I bought my unit well after release, long past the point where some Chinese manufacturers start reworking products to be cheaper to produce, but didn’t see any signs of that behavior with my unit. It’s been running solid 24/7 since I got it, with the only restarts being from my choice or power outages.

    I should probably point out for people who want to purchase that the 512gb version is actually 256gb eMMC and a 256gb NVMe drive, not one drive of 512gb.

    1. So, I ordered one of these – the 16gb/256gb model.
      The build quality is still excellent.
      I did notice that the 2280 standoff was about 1mm further than it should be, but it’s better to be slightly too far than slightly too close, and they provided a wide screw that ensured a secure fit. This is not an issue, but was something I observed.
      Further, when I received my unit the bottom panel was slightly bowed – about 0.5mm further out in the middle than at the corners. That corrected itself after I reassembled the unit post-inspection, suggesting that the screws were a touch too tight.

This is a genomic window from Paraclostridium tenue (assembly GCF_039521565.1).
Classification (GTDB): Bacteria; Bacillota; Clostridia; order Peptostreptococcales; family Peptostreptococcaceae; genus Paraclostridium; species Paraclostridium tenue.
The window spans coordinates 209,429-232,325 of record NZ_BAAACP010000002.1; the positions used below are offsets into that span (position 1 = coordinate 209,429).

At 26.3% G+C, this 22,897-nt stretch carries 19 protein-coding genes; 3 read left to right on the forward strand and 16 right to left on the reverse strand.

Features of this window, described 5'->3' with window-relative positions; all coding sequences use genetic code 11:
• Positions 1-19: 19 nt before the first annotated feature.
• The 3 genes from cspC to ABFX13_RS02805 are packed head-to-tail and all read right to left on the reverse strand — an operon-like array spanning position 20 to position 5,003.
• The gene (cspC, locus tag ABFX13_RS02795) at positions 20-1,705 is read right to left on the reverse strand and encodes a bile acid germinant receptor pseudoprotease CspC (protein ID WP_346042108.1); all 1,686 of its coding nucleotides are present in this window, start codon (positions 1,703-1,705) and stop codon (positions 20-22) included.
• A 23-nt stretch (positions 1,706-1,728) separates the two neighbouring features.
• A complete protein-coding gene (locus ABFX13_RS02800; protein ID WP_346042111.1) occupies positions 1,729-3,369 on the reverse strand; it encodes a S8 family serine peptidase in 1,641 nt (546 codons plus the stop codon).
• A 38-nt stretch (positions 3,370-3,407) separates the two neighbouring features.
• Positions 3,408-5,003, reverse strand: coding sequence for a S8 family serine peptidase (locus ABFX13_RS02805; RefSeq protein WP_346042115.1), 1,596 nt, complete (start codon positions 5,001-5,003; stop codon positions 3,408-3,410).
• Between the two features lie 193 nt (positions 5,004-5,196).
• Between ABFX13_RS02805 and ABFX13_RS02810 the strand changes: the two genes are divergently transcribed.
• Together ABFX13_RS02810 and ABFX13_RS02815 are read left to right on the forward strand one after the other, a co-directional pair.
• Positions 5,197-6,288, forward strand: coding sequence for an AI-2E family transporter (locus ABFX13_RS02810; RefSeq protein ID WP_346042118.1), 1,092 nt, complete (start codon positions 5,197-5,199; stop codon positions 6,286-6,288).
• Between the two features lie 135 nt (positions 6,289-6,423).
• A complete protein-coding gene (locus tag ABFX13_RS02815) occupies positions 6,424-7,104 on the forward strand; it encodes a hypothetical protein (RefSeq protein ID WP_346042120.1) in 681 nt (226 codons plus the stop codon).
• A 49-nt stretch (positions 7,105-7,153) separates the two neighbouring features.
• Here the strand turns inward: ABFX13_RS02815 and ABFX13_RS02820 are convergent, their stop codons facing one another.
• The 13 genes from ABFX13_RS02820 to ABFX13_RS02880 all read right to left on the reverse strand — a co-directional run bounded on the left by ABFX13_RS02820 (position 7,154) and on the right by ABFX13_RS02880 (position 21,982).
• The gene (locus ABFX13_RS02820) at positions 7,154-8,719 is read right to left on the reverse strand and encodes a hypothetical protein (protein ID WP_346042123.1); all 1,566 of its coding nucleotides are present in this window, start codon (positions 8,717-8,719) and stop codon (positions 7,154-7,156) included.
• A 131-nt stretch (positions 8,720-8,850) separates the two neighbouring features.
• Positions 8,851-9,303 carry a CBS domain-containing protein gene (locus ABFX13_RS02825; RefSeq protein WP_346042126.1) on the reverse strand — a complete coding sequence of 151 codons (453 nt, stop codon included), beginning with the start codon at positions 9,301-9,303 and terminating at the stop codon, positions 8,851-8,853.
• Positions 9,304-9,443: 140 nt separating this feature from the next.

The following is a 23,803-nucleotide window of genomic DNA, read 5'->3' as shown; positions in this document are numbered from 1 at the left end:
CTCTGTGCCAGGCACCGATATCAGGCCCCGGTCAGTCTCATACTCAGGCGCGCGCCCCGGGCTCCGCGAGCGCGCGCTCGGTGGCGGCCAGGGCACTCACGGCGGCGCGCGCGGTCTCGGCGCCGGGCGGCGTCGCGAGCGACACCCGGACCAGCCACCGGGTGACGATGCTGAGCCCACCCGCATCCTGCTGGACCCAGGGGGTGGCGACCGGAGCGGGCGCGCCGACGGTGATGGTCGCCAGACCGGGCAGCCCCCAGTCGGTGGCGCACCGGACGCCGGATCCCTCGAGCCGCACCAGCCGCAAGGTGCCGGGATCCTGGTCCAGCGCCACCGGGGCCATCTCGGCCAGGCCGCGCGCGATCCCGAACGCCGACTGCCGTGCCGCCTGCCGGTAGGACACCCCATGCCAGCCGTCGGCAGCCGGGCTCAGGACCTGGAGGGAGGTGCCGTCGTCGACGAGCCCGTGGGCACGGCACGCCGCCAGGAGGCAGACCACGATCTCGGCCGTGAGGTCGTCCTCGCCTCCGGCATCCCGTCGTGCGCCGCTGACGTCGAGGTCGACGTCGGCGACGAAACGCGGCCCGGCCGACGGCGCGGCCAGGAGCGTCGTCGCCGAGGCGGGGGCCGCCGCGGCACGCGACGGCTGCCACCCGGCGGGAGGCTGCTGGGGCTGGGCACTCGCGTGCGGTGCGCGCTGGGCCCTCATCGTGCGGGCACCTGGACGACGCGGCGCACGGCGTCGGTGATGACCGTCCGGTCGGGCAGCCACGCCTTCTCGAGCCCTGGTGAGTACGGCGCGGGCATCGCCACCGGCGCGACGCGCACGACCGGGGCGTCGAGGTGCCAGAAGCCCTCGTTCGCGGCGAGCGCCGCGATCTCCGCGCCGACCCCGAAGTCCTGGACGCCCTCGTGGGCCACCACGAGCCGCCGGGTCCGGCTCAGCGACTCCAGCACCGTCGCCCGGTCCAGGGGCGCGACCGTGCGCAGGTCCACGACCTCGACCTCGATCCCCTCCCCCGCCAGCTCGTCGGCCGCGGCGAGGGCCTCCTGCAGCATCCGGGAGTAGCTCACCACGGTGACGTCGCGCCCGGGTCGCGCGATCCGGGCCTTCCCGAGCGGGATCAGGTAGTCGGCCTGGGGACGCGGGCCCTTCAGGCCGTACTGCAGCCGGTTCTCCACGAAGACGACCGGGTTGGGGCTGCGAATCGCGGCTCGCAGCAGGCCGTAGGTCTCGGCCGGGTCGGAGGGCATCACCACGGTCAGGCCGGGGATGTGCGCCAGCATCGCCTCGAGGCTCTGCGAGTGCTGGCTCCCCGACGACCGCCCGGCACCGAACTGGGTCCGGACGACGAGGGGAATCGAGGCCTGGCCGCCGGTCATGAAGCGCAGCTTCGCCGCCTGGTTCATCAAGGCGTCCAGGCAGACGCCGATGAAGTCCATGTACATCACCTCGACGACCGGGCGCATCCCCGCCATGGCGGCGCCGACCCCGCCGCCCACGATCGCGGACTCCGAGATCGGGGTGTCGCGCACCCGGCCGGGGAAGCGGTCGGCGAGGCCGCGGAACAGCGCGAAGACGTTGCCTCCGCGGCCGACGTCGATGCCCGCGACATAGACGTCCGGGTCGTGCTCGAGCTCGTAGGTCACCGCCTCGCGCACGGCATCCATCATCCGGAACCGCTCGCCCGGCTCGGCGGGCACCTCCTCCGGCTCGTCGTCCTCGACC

The overall performance is significantly better than the 3C.
      While the GPU 3D performance is only slightly improved, there’s a noticeable improvement in the performance for hardware accelerated video encode/decode.
      The real gains are in CPU-bound tasks, where that 35% performance uplift appears to be genuine.

      For most use cases I don’t believe it would be worth upgrading from a Quieter3C to a Quieter4C, but for anybody looking for a new fanless system the 4C is the clear winner.

      1. Are you sure the gpu performance isn’t improved much from the n5105? Did you run some benchmarks or tried the same game? What have you noticed?

  3. The 16gb ram version seems to have issues on AliExpress: it rings in at $900

    Also the coupons seem to be gone already.

    1. I figured those wouldn’t last long (it’s already Dec 5 in China).

      The 16GB RAM / 128GB version shows a $860 list price for me, but the 16GB/256GB and 16GB/512GB versions are $292 and $310, respectively.

  4. I’m in for one with the coupons that brought it down to just over $160 shipped. Perfect for a pocketable media player I can connect to the hotel TV when we go on vacation so we can watch movies and TV or play some lighter games. Right now we use a Roku for that but it’s so limited on the file types it accepts, it would be easier to just throw Kodi and some emulators on an actual PC, and control it with my gamepad.